What Should We Fear Most and What Should We Do About It?
By David Henderson
Some acquaintances recently paddled surfboards and kayaks into the Pacific to disperse a relative’s ashes where he loved to surf. During the memorial service, one brother of the deceased expressed concern about the risk from sharks.
The image of an aggressive shark in the deep ocean is graphic and terrifying, but the risk of mundane threats far outweighs the risk from shark attack. The dead man’s brother should worry much more about heart disease, which felled his brother, and devote his attention to lowering that and similar risks. There is only so much time and energy; each unit of energy spent on lowering the risk from sharks is one less unit that can be spent on hearts.
What should we fear? What threats are most likely to kill us? Setting aside cataclysmic events such as nuclear wars and planet-altering meteorites, there are some risks that generate a lot of fear but few deaths, such as shark attacks, terrorism, and killings by police. On the other end of the spectrum are everyday risks that kill a large number, such as heart disease and cancer. In between are risks from motor vehicle collisions and the seasonal flu. And this year is a new risk: COVID-19.
This is from David R. Henderson and Charles L. Hooper, “What Should We Fear Most and What Should We Do About It?, Regulation, Winter 2020-21.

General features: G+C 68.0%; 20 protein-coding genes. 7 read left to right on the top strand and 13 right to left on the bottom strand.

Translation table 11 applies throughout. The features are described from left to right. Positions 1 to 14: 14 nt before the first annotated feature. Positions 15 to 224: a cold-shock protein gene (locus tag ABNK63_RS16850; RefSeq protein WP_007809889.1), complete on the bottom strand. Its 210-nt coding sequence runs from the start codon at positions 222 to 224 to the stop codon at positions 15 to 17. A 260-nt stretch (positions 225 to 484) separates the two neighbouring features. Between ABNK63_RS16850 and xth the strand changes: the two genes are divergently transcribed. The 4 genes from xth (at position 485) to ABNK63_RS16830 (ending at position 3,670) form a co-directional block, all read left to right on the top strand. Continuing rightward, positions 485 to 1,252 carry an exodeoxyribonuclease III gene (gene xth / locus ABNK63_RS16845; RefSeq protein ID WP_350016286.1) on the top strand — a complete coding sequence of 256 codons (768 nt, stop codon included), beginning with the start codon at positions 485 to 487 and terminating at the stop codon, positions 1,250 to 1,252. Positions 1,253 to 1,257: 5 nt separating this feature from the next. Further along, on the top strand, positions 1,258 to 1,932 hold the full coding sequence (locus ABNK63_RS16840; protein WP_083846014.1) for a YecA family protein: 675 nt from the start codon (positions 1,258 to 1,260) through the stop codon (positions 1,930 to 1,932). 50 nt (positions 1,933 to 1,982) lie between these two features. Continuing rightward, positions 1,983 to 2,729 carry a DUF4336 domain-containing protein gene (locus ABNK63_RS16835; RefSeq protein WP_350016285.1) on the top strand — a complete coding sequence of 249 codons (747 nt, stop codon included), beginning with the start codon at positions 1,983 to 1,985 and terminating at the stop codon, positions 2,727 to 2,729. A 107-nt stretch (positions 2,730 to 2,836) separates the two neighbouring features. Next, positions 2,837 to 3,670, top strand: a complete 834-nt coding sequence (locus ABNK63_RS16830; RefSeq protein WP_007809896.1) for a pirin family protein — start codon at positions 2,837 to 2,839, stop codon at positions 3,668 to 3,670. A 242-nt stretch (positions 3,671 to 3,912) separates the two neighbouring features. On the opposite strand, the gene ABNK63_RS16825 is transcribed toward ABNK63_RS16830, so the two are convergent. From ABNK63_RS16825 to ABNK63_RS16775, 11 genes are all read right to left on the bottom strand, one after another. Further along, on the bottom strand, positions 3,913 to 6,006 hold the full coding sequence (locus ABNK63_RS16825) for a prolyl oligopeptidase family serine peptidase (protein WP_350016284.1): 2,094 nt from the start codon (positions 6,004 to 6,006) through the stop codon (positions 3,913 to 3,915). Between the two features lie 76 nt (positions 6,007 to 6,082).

Larger risks / The typical American faces much greater risk of death from comparatively mundane causes. Heart disease kills about 1 in 502 Americans each year, while cancer kills 1 in 542.
The number of deaths from seasonal flu varies significantly from year to year, but it has averaged about 40,000 in the United States in recent years, which works out to 1 death in 8,125 Americans. The good news is that rate has fallen significantly over the decades; if the death rate from flu in the 1950s and 1960s were applied to today’s population, we would see over 160,000 deaths per year.
If the death rates from these diseases seem high, it is because they are. Heart disease alone kills as many Americans each year as the combined U.S. combat casualties from all American wars.
Read the whole thing and check out our table.